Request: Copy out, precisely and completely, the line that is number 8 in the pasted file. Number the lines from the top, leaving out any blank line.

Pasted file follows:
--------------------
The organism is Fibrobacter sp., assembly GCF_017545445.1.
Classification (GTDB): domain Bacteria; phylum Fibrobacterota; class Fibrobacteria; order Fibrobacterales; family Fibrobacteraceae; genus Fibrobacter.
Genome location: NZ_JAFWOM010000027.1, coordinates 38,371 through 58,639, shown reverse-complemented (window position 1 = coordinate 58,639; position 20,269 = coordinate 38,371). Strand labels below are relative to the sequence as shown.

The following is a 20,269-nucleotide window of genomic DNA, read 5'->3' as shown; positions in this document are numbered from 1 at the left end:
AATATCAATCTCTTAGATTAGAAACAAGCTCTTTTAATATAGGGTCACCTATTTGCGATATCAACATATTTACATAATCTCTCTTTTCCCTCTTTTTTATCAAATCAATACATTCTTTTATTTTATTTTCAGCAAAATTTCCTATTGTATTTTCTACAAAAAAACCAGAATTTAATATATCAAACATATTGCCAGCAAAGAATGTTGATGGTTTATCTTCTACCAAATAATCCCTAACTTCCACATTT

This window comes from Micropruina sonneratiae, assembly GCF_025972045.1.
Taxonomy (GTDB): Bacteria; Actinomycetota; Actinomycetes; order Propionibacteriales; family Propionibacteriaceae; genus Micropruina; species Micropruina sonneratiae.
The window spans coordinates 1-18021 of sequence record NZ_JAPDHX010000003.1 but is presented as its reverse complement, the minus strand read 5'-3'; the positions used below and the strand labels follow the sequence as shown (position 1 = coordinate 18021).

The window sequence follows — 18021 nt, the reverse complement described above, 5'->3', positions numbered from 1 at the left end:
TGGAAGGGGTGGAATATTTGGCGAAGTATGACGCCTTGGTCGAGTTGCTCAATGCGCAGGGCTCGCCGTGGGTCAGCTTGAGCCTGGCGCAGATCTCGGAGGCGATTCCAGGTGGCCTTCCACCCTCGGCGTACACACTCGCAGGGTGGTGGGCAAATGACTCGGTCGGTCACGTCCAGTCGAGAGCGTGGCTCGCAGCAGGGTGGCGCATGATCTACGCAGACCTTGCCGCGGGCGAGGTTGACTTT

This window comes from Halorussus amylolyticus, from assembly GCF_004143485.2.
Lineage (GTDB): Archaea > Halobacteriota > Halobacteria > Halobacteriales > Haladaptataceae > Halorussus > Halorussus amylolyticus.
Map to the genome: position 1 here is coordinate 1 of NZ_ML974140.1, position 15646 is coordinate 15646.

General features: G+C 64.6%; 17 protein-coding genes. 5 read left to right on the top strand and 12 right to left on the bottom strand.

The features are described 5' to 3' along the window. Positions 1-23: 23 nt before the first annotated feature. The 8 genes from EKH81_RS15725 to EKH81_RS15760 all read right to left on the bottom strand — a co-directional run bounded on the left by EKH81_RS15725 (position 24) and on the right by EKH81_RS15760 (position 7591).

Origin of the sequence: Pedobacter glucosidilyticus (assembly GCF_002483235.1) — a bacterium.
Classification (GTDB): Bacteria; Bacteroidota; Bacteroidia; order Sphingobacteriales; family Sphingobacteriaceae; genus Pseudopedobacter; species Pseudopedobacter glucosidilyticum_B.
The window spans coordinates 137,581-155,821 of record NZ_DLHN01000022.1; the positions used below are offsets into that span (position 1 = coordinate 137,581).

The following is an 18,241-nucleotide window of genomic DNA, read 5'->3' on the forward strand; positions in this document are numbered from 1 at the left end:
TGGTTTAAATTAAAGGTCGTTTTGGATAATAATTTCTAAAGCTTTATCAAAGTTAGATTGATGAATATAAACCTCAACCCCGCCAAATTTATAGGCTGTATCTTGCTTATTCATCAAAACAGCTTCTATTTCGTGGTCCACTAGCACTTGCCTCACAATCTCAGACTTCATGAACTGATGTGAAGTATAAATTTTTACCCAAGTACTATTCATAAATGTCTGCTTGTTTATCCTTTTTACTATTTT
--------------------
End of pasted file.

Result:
The window spans coordinates 1-18021 of sequence record NZ_JAPDHX010000003.1 but is presented as its reverse complement, the minus strand read 5'-3'; the positions used below and the strand labels follow the sequence as shown (position 1 = coordinate 18021).